Morrill duty

When news broke that the University of Nevada, Reno has slated its College of Agriculture for closing as a result of plunging state revenues, we got an inquiry from a reader questioning whether it was legal under the Morrill Act, since UNR is a land-grant college.

The Morrill Land-Grant Acts, named for sponsor Justin Morrill, were enacted in 1862 and 1890 and provided land to states to help establish colleges to teach military tactics, agriculture and mechanic arts. A state could receive 30,000 acres for each member of Congress the state had. The land was then sold and the proceeds used for public colleges.

The University of Nevada was established under the Morrill Act. It was opened in Elko in 1874, later being moved to Reno where the first structure was named Morrill Hall. At the time, Nevada had three members of Congress.

We contacted the Association of Public and Land-grant Universities in Washington, D.C., and its vice president, Ian Maw responded as follows:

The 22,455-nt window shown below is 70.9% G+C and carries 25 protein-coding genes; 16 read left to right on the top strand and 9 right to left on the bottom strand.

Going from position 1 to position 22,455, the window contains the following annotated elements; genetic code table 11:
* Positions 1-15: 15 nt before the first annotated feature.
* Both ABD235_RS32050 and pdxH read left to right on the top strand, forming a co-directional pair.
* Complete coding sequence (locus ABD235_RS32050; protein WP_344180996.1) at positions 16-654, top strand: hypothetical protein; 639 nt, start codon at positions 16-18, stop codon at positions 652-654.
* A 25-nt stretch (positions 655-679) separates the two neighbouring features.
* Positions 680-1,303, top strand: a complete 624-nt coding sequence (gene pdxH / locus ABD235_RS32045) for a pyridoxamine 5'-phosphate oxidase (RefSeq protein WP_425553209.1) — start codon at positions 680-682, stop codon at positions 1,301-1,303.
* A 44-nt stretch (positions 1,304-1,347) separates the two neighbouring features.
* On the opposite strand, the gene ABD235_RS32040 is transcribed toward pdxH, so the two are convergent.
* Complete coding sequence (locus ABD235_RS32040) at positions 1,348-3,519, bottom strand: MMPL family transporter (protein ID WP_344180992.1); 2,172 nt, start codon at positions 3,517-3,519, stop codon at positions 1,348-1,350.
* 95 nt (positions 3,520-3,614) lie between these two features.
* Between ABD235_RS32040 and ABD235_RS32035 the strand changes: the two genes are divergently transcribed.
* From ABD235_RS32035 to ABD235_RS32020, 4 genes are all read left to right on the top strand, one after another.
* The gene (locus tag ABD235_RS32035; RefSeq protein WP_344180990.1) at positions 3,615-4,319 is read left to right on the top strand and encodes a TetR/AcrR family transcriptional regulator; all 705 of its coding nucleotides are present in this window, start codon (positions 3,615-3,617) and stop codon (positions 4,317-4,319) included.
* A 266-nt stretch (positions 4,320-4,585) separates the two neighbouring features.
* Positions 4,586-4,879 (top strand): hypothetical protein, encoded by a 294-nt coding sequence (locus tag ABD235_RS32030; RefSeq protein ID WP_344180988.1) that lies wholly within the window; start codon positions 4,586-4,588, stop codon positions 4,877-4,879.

“Closure of a college of agriculture at a land-grant institution alone or its merger with another administrative entity within the institution would not violate federal law. In all likelihood, the institution would continue to offer agriculture-related academic programs and conduct agriculture-related research. Ongoing federal funding in support of Cooperative Extension and agriculture research would be jeopardized if the state or institution elected to eliminate all projects related to either activity.”